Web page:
Dominick Gelotte, Nanty Glo labor leader, burgess,
of the Peace
Nanty Glo seniors can remember the town's former Justice of the Peace, Dominick
Gelotte. Born in Calabria, Cosenza, Italy, in 1884 and migrating to the United
States in 1904, he worked in the coal mines for four years and soon became a labor
organizer for the United Mine Workers of America. He became a citizen in 1908.
Working with John Brophy, head of District 2 Miners Union, Mr. Gelotte was a member
of a small band of courageous individuals like John L. Lewis and Brophy, early
leaders of the labor movement. Less celebrated than the others, this Italian immigrant
once wrote a strongly worded correspondence in 1919 that read as follows:
"Brothers: You certainly realize the hard struggle now going on in Johnstown,
Pa. between the Cambria Steel and its employees, For sixty-nine years the workers
of the said City have been under the wings of this tyrannical corporation and
no workingman was free, but a secular slave of this Steel Corporation. For the
first time in the history of Johnstown the workers have taken a determined Position
to fight for their exclusive rights.
"As matter of historical
evidence at any time that the Proletarians demanded better compensation for their
work they met with opposition, and we know that the corporations have expended
millions of dollars to crush any labor movement but in spite of this fact the
sublime idea of the labor movement has made a priceless progress.... There never
was a limitation to their intolerable and treacherous method of attacking the
labor movement, but their hypocritical and detestable tactics has not changed
in the least.... So far their satanic and hypocritical action have not met with
any material success, but as the Cambria Steel gets very desperate we cannot tell
what they may do in the future...."
In 1920 he married his
wife, Ester, and they had two chidren, a daughter Inez, still living in Nanty
Glo, and a son, Dominick Jr. The family suffered a great loss with Dominick Jr.
passed away in 1954 at 15 years of age (Editor:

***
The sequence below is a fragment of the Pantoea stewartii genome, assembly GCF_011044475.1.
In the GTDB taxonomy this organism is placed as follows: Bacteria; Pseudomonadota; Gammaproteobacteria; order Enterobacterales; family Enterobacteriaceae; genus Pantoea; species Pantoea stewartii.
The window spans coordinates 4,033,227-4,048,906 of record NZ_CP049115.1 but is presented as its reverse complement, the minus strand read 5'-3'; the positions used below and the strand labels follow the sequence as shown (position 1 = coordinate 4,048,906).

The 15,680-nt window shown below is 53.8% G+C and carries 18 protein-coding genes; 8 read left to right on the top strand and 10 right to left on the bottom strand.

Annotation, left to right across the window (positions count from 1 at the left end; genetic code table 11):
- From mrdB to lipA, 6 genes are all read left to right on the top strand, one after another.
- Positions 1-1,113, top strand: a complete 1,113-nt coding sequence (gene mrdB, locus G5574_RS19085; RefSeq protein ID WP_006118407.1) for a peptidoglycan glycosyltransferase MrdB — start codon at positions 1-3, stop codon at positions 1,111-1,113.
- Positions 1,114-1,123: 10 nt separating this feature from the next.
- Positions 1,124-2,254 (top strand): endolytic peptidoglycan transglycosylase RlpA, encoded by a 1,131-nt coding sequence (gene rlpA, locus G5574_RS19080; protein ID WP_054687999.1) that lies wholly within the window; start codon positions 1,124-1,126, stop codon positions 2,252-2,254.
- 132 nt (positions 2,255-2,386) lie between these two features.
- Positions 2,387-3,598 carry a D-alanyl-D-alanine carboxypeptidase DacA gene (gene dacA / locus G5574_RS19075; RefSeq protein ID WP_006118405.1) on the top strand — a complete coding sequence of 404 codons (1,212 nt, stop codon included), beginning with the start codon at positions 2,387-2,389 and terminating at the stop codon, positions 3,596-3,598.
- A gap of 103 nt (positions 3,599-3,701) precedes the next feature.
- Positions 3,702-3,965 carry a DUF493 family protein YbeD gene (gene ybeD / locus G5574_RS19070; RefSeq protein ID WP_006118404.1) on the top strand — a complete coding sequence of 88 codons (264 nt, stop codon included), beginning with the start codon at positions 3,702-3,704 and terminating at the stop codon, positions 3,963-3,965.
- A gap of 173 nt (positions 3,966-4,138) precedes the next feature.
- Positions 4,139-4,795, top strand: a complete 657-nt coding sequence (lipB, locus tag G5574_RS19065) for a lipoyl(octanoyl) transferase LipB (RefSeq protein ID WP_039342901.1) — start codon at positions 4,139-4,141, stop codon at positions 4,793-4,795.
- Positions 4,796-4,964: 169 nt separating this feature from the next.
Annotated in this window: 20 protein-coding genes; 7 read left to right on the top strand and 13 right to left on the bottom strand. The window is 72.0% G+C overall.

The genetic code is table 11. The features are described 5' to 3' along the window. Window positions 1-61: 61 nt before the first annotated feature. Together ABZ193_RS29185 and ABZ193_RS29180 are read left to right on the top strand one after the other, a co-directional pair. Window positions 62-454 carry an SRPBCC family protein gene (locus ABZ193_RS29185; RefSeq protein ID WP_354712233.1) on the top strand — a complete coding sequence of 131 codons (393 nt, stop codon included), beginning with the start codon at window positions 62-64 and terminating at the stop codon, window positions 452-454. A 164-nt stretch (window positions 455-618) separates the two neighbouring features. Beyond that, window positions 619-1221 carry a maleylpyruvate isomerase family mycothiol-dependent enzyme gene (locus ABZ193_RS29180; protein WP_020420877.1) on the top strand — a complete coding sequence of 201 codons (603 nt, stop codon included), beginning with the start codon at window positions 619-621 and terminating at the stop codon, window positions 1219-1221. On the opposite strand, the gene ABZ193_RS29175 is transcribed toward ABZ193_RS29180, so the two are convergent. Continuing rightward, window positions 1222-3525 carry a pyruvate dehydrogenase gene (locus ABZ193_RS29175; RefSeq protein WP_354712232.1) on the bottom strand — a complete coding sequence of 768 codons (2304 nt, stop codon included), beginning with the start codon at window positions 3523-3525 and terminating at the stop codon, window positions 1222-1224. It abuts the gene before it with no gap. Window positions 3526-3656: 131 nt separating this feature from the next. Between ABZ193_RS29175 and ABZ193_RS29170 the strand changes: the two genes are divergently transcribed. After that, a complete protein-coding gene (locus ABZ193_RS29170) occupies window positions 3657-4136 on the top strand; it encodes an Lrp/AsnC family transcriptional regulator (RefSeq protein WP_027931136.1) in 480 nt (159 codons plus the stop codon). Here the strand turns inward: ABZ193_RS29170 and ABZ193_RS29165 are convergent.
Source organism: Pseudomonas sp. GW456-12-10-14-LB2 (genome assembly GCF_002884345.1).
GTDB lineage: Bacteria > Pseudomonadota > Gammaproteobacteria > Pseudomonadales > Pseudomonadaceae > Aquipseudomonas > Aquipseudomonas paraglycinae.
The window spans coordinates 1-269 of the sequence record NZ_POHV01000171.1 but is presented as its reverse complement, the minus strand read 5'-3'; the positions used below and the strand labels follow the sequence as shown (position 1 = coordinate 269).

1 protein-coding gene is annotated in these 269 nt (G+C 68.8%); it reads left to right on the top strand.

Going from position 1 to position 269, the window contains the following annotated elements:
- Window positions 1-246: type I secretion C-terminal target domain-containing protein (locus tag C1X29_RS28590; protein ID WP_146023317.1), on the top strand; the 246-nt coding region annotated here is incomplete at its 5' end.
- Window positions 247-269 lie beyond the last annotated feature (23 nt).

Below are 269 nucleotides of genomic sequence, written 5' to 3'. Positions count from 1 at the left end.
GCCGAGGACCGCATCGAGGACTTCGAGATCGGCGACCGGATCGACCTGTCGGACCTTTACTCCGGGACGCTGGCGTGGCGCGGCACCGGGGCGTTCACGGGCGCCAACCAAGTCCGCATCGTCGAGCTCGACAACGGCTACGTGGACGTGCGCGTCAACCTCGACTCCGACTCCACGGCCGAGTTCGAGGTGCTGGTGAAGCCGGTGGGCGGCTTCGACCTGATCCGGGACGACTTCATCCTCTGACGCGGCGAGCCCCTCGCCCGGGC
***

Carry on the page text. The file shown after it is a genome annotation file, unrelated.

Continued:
see earlier reports on this, here and here).
Gelotte became a Justice of the Peace in 1926 and had the distinction of serving
in this role until 1974, at the time serving the longest of any Justice of the
Peace in Pennsylvania. He was the Nanty Glo Burgess from 1945 to 1961, and also
served on the Nanty Glo Borough Council. He drove an old Model T Ford around town.
He was an ardent fisherman and hunter, and once raised a flock of 25 Leghorn hens.
Over a three-month period, he recorded his 25 hens as laying a monthly average
of 450 eggs.
Mr. Gelotte passed away at 90 years of age in
1974 and is buried at Nanty Glo's St. Mary's Cemetery.
Google search of "Dominick Gelotte" produces many references to his
activities as a coal and steel labor organizer.
A terrific explosion occured in a gunpowder factory,
and once all the mess had been cleared up, an inquiry was held.
One of the few survivors was pulled up to make a statement. "Okay Simpson," asked
the investigator, "you were near the scene - what happened?"
it was like this. Old Charley was in the mixing room, and I saw him take a cigarette
out of his pocket and light up."
"He was smoking in the mixing
room?" the investigator replied in stunned horror, "How long had he been with
"About 20 years, sir"
years in the company, then he goes and strikes a match in the mixing room. I'd
have thought it would have been the last thing he'd have done."